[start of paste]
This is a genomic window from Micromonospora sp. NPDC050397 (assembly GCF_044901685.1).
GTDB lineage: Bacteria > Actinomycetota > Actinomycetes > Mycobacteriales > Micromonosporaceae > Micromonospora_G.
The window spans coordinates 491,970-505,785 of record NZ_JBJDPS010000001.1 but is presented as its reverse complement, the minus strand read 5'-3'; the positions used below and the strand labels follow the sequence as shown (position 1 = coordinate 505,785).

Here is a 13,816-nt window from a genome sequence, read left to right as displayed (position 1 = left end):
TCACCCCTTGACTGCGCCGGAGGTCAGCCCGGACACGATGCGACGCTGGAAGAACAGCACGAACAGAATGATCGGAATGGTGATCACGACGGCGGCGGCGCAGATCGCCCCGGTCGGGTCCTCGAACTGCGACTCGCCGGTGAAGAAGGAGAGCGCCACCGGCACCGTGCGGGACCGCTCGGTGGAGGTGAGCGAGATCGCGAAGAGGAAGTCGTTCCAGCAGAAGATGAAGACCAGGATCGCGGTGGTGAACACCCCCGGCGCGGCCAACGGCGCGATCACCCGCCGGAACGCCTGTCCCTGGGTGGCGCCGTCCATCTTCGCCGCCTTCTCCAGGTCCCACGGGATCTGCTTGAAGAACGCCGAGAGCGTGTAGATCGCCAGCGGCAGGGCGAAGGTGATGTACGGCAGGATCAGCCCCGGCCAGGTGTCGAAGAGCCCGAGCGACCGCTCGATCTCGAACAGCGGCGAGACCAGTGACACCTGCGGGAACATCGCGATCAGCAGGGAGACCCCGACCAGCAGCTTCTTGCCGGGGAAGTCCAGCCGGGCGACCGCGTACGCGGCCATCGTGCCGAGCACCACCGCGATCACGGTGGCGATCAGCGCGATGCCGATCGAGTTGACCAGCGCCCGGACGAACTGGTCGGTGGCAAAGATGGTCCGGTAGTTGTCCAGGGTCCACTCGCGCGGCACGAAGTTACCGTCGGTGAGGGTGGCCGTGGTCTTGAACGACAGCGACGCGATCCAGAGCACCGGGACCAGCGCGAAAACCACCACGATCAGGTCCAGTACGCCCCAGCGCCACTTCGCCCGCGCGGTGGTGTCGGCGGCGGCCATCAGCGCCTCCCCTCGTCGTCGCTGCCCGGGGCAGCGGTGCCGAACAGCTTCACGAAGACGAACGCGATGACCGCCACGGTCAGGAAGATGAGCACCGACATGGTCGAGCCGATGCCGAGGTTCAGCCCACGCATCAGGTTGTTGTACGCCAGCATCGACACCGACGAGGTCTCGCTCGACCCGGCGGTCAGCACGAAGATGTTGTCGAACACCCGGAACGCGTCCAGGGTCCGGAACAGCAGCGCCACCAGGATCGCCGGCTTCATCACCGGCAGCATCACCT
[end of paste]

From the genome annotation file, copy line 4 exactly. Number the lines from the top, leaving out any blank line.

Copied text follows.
Here is a 13,816-nt window from a genome sequence, read left to right as displayed (position 1 = left end):